The average monthly Social Security benefit for a retired worker was about $1,230 at the beginning of 2012. That's about $15,000 of income for the year. If you are receiving Social Security benefits, this means that you worked and paid taxes for at least 10 years. Wouldn't it be nice to avoid paying tax on your Social Security benefits while in retirement? By planning ahead, you can avoid paying tax on your Social Security income and your effective tax rate will be very low.
If Social Security is your only income, then you probably won't have to pay any taxes on it at all. Even if you have more income from your pension or IRA distribution, you still might not have to pay tax on your Social Security income. Here's a look at how your Social Security benefit is taxed:
First, you need to figure out your "combined income." This is your adjusted gross income plus non-taxable interest plus half of your Social Security benefit.
--If your combined income is under $25,000 for singles ($32,000 for couples filing jointly), then your benefits aren't taxable.
--If your combined income is between $25,000 and $34,000 for singles ($32,000 to $44,000 for couples), then you will have to pay income tax on up to 50 percent of your benefit.
--If your combined income is over $34,000 for singles ($44,000 for couples), then you will have to pay income tax on up to 85 percent of your benefit.
The good news is you won't ever have to pay income tax on 100 percent of your Social Security income. But there are still steps you can take to reduce taxes on your Social Security income.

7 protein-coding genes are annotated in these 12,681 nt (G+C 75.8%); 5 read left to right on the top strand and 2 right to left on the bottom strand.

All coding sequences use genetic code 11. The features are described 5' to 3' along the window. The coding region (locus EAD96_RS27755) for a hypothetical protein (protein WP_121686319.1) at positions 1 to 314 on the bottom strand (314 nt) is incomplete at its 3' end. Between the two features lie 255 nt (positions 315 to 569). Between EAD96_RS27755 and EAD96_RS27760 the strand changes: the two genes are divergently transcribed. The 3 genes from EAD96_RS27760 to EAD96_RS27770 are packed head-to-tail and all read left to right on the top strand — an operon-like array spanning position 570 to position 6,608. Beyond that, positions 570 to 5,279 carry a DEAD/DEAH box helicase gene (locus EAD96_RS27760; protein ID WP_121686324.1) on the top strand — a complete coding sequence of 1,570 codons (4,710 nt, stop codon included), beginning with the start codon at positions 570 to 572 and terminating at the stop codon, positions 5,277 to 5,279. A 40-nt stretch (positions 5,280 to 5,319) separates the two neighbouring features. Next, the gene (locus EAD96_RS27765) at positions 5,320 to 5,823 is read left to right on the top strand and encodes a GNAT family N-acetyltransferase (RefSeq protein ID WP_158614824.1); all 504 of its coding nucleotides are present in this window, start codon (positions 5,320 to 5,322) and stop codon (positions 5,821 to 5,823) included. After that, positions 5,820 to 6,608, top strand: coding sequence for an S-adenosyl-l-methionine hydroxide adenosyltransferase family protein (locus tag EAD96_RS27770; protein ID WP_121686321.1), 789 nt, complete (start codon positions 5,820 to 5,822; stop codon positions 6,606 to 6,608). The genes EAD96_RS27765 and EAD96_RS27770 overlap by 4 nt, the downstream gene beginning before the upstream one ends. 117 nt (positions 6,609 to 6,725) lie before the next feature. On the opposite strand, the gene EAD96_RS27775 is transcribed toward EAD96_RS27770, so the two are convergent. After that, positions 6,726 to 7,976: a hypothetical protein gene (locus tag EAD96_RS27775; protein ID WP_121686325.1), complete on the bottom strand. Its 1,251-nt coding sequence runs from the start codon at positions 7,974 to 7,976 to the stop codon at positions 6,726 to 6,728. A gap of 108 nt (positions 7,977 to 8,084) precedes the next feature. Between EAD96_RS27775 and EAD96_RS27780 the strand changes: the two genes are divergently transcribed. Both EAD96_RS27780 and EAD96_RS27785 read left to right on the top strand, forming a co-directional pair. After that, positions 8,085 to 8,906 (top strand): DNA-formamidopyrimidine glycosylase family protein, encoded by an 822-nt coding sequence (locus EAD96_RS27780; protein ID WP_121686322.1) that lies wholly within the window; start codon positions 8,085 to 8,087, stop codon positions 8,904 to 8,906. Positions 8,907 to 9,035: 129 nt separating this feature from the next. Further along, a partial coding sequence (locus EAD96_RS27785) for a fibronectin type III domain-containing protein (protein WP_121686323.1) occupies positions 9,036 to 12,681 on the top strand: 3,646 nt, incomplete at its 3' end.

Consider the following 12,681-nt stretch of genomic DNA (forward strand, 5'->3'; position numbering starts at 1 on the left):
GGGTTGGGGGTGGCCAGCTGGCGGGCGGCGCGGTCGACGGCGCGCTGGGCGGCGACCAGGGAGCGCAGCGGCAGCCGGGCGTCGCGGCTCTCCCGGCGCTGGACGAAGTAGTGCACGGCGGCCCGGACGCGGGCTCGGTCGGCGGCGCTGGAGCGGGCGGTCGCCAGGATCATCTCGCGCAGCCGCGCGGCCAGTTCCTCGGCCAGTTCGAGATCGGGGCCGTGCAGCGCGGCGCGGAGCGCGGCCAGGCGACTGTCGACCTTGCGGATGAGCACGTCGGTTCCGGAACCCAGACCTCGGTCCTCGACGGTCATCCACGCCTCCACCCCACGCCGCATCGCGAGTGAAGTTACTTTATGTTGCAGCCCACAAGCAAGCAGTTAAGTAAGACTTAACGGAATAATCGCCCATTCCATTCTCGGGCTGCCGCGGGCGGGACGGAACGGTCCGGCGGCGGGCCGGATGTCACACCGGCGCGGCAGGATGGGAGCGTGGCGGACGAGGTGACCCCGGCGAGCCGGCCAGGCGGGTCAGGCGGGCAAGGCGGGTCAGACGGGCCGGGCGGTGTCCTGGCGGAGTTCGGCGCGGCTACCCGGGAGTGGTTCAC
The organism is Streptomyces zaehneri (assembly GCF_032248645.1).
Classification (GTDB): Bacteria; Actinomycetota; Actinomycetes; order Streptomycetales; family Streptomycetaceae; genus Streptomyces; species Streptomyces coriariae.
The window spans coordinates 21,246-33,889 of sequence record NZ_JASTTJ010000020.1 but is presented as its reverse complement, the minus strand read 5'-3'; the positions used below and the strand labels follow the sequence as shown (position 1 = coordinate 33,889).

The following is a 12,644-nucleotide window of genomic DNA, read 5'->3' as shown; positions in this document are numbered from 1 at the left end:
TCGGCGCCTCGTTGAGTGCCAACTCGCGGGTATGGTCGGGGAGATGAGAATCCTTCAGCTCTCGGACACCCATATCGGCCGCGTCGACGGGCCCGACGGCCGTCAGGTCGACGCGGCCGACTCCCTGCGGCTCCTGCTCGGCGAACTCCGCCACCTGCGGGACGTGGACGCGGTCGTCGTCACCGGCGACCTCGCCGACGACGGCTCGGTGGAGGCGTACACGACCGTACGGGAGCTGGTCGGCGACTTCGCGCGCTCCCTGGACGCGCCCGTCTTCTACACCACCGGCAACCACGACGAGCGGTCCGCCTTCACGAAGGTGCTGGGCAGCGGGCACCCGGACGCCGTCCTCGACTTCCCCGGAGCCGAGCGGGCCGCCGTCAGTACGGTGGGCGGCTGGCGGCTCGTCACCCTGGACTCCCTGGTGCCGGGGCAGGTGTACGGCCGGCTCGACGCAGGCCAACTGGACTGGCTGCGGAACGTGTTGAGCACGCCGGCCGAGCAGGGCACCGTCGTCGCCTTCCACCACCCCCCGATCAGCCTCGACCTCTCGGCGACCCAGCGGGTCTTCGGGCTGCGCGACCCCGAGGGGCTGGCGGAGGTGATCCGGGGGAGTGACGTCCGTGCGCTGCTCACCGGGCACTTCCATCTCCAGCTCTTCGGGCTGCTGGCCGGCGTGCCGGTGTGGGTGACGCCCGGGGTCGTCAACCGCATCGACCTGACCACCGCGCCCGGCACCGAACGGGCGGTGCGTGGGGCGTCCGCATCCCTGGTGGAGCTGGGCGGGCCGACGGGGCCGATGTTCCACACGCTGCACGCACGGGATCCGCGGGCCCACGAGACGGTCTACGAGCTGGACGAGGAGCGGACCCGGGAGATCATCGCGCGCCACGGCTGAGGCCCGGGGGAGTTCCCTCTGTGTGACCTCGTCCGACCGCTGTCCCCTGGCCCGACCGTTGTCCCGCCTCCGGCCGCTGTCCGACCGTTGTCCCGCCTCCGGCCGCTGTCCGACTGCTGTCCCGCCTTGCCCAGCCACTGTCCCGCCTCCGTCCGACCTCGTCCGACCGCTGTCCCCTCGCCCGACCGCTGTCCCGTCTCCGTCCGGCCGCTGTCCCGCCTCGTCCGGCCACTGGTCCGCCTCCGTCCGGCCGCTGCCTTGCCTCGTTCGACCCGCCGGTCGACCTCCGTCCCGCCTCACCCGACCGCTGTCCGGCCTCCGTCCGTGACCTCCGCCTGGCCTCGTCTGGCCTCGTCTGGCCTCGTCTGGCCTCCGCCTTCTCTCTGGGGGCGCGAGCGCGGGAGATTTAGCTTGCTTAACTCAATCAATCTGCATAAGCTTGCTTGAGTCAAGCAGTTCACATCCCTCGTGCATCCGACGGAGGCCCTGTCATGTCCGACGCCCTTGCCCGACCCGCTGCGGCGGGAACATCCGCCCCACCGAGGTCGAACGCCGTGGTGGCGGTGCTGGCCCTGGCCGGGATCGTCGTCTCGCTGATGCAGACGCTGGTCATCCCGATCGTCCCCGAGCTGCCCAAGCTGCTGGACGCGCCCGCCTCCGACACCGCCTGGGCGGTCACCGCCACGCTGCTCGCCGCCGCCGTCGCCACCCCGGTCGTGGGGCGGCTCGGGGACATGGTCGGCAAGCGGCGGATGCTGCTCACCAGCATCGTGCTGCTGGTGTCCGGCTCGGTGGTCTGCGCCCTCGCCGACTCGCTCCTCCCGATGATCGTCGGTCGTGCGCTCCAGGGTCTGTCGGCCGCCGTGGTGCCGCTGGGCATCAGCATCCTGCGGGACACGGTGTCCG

If you want to minimize tax, then you should try to keep your combined income at around $25,000. For example, let's assume you received the average Social Security benefit of $15,000 in 2012. If you withdraw $17,500 from your IRA, your combined income will be right at $25,000. Your real income would be $32,500. That's $17,500 from the IRA and $15,000 from Social Security. (In this example your combined income is $17,500 plus half of $15,000 which equals $25,000.)
If you take the standard deduction ($5,950 for a single filer under age 65 in 2012) and standard exemption ($3,800), then you'll only have to pay $778 in tax on an income of $32,000. That's a 2 percent effective tax rate.
Diversify your retirement income. It's nice to pay only 2 percent tax, but what if $32,500 isn't enough to live on? This is why you need to diversify your retirement income. For example, you can withdraw $5,000 from a Roth IRA and it won't change any of the calculations above. You can also withdraw from your savings accounts or CDs, and you won't have to pay tax on this income either.
Minimize expenses. The easiest way to minimize combined income is to keep your expenses low after retirement. This is a major reason it's a good idea to pay off your mortgage before you retire. A mortgage payment is the biggest monthly expense for many households. If you can eliminate that bill, then it will be much easier to live on $32,500 per year.
Around this time of the year, no one likes the word "tax". The tax code is incredibly complicated, and it's a huge headache to deal with. However, if you plan it right, you won't have to pay much tax at all in retirement. It is a great feeling to be able to keep more of your money when you need it the most.
Joe Udo blogs at Retire By 40 where he writes about passive income, frugal living, retirement investing, and the challenges of early retirement. He recently left his corporate job to be a stay at home dad and blogger and is having the time of his life.
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